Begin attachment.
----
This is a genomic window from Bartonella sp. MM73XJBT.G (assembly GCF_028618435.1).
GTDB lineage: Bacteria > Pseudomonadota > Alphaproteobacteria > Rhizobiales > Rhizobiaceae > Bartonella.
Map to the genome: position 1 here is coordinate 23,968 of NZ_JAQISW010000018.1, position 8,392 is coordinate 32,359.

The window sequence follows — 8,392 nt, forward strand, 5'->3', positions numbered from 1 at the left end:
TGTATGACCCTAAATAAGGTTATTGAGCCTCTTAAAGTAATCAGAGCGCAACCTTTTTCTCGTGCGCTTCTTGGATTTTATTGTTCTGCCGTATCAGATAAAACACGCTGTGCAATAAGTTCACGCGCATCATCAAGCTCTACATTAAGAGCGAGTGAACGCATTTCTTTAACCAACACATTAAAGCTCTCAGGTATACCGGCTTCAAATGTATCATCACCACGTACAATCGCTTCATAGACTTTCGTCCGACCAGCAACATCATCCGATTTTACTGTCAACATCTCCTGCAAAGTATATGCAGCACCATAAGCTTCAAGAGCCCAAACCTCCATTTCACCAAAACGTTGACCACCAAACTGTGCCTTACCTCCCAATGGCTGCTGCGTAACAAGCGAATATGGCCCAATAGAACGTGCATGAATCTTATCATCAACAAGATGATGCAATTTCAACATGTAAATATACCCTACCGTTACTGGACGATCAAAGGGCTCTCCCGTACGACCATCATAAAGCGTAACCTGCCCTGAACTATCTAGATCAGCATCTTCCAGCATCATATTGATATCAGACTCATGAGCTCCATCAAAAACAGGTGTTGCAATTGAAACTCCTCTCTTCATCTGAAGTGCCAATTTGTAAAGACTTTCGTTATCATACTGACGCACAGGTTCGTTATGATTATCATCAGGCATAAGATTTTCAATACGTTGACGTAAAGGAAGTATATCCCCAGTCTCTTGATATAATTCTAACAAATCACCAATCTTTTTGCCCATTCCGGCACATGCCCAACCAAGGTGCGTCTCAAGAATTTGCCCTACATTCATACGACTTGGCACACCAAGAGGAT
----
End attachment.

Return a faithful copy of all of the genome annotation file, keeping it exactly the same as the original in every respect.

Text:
This is a genomic window from Bartonella sp. MM73XJBT.G (assembly GCF_028618435.1).
GTDB lineage: Bacteria > Pseudomonadota > Alphaproteobacteria > Rhizobiales > Rhizobiaceae > Bartonella.
Map to the genome: position 1 here is coordinate 23,968 of NZ_JAQISW010000018.1, position 8,392 is coordinate 32,359.

The window sequence follows — 8,392 nt, forward strand, 5'->3', positions numbered from 1 at the left end:
TGTATGACCCTAAATAAGGTTATTGAGCCTCTTAAAGTAATCAGAGCGCAACCTTTTTCTCGTGCGCTTCTTGGATTTTATTGTTCTGCCGTATCAGATAAAACACGCTGTGCAATAAGTTCACGCGCATCATCAAGCTCTACATTAAGAGCGAGTGAACGCATTTCTTTAACCAACACATTAAAGCTCTCAGGTATACCGGCTTCAAATGTATCATCACCACGTACAATCGCTTCATAGACTTTCGTCCGACCAGCAACATCATCCGATTTTACTGTCAACATCTCCTGCAAAGTATATGCAGCACCATAAGCTTCAAGAGCCCAAACCTCCATTTCACCAAAACGTTGACCACCAAACTGTGCCTTACCTCCCAATGGCTGCTGCGTAACAAGCGAATATGGCCCAATAGAACGTGCATGAATCTTATCATCAACAAGATGATGCAATTTCAACATGTAAATATACCCTACCGTTACTGGACGATCAAAGGGCTCTCCCGTACGACCATCATAAAGCGTAACCTGCCCTGAACTATCTAGATCAGCATCTTCCAGCATCATATTGATATCAGACTCATGAGCTCCATCAAAAACAGGTGTTGCAATTGAAACTCCTCTCTTCATCTGAAGTGCCAATTTGTAAAGACTTTCGTTATCATACTGACGCACAGGTTCGTTATGATTATCATCAGGCATAAGATTTTCAATACGTTGACGTAAAGGAAGTATATCCCCAGTCTCTTGATATAATTCTAACAAATCACCAATCTTTTTGCCCATTCCGGCACATGCCCAACCAAGGTGCGTCTCAAGAATTTGCCCTACATTCATACGACTTGGCACACCAAGAGGAT